to handle those peaks.
In Florida, where tankless water heaters have been around for about 20 years,
and have become quite popular, the utilities are seeing fourteen times as much
energy consumed during peak as during the base load rate. In their case,
it is not considered a "peak" but a "spike", that spike
having been created by the use of tankless water heaters.
Now here is the real kicker. You and I might think that the grid is kind
of like a rheostat. If you need more power, you turn it up, if you need
less, you turn it down. Who cares if you need more power at one time, and
less in another, as long as the overall usage is less, right?
Grid production is similar to
continuously-running drinking fountain. It's on, whether or not you
are taking a drink.
That is not how the grid operates. Once you fire up a nuclear power plant,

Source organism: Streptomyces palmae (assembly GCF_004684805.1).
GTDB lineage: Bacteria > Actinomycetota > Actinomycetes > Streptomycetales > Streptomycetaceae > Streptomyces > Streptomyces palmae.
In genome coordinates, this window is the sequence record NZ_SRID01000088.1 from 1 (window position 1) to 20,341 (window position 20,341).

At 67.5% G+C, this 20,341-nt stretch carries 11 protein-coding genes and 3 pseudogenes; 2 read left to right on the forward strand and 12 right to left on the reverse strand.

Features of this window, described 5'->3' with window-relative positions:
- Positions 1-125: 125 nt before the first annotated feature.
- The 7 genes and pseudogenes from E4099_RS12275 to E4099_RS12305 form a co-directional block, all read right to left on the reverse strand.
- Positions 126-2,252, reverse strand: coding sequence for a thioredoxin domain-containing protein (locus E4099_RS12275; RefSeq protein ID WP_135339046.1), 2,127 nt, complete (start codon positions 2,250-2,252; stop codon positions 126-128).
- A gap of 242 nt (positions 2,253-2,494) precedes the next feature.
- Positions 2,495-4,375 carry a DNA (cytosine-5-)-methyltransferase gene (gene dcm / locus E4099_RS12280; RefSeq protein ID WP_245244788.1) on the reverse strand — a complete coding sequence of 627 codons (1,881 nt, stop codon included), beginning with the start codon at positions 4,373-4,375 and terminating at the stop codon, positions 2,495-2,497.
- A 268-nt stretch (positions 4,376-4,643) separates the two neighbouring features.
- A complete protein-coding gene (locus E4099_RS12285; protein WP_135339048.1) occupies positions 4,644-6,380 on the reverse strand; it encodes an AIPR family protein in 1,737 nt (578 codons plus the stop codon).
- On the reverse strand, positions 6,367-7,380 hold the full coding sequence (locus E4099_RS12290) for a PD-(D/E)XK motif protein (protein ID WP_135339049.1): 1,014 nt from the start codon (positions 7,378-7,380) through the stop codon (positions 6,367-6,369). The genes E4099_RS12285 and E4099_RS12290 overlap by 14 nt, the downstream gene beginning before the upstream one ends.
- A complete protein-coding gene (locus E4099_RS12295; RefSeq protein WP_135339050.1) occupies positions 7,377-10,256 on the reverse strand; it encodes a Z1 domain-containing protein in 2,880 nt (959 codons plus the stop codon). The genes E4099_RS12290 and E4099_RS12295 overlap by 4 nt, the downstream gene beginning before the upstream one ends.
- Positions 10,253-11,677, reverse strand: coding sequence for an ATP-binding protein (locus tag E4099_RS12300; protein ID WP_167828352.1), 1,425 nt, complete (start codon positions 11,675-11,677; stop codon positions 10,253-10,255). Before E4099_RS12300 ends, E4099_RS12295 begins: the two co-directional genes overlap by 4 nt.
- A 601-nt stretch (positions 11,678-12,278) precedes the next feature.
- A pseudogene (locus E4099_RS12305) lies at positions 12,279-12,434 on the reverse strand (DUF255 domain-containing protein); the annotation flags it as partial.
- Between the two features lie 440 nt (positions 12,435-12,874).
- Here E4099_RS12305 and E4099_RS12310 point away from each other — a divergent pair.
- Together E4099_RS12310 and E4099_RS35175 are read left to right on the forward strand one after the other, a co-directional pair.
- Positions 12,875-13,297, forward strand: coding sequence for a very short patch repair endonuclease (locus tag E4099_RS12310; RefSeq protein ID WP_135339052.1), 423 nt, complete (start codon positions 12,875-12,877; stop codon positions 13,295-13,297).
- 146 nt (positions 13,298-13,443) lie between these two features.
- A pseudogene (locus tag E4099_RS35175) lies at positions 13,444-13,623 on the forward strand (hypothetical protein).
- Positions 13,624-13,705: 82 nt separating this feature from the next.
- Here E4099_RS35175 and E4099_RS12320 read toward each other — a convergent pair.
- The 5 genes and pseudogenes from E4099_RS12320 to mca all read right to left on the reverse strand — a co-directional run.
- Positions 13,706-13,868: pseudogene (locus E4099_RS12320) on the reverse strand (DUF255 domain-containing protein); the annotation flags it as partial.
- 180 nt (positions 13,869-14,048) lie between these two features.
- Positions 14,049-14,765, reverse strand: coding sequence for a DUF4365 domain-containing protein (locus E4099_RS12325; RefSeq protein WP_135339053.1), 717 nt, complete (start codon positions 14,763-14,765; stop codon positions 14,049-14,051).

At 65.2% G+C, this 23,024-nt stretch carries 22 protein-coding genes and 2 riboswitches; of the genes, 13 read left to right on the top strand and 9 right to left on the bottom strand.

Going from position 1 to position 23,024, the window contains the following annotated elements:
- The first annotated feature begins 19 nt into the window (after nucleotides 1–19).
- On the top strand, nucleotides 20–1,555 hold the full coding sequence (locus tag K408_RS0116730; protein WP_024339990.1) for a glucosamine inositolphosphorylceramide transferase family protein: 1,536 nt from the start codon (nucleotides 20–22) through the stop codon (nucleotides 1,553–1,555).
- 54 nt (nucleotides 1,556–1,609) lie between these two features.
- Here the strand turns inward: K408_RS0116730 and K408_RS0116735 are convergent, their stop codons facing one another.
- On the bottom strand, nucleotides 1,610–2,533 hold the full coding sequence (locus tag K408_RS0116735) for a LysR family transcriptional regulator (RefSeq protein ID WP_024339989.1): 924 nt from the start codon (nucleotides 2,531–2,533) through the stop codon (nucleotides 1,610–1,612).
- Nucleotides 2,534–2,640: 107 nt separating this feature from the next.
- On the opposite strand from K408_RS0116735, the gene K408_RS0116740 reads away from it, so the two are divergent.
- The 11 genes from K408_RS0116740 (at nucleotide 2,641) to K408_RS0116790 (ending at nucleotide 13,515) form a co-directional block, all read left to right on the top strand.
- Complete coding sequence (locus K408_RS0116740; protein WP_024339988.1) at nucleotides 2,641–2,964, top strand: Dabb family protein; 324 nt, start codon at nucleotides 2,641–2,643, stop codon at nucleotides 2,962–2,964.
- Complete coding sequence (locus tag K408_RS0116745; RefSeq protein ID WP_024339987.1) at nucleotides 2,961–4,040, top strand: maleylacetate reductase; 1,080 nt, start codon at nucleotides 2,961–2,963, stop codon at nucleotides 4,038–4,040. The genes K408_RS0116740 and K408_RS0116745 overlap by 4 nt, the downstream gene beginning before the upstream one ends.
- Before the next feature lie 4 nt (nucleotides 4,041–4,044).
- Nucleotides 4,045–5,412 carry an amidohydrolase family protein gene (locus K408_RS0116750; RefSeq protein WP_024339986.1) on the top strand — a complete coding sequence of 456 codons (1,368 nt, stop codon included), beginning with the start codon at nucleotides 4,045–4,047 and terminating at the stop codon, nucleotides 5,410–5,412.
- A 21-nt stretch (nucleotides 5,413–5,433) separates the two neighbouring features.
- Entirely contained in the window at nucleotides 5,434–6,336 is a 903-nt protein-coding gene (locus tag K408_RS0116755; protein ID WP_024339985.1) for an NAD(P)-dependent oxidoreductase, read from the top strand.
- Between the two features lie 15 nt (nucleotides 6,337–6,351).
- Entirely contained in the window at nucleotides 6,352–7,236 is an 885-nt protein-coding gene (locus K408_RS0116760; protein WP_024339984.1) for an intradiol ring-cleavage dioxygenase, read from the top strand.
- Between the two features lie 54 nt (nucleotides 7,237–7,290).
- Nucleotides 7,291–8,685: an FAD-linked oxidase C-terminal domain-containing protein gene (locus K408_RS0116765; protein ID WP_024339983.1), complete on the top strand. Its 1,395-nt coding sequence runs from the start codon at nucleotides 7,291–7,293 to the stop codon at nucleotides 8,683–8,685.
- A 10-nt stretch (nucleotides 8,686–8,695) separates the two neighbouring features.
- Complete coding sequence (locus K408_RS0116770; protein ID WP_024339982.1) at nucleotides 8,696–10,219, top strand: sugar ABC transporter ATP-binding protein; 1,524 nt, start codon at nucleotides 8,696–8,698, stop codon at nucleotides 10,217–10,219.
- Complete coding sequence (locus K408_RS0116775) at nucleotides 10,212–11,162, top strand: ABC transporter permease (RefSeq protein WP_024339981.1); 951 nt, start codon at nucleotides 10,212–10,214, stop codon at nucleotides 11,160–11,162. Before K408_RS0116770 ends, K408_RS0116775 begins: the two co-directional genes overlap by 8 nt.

it is running full bore. Period. No up or down, just on -- full
You can't just flip a switch several times a day to turn a 500 MW coal or gas
generator on or off. They are designed for continuous running. They
run the best (are most efficient and clean) at full throttle.
What that means is that much of the non-peak energy being generated, that is not
being consumed, is vented into the environment. It is wasted. Not
used. Spilled. Kaput. Gone.
It is like one of those drinking fountains you sometimes see in a public
park or walkway -- continually running, whether or not someone is taking a
Now here is a statistic for you to put in your top ten things to remember about
energy. In the United States, the amount of energy vented (wasted)
every day by the utilities due to lost energy of non-peak
production, is enough to run all of the vehicles in the country.
| "This vented or wasted
energy could be instantly vectored into Hydrogen Cracking and pretty
well drive our vehicles .... if we confront big oil head on. There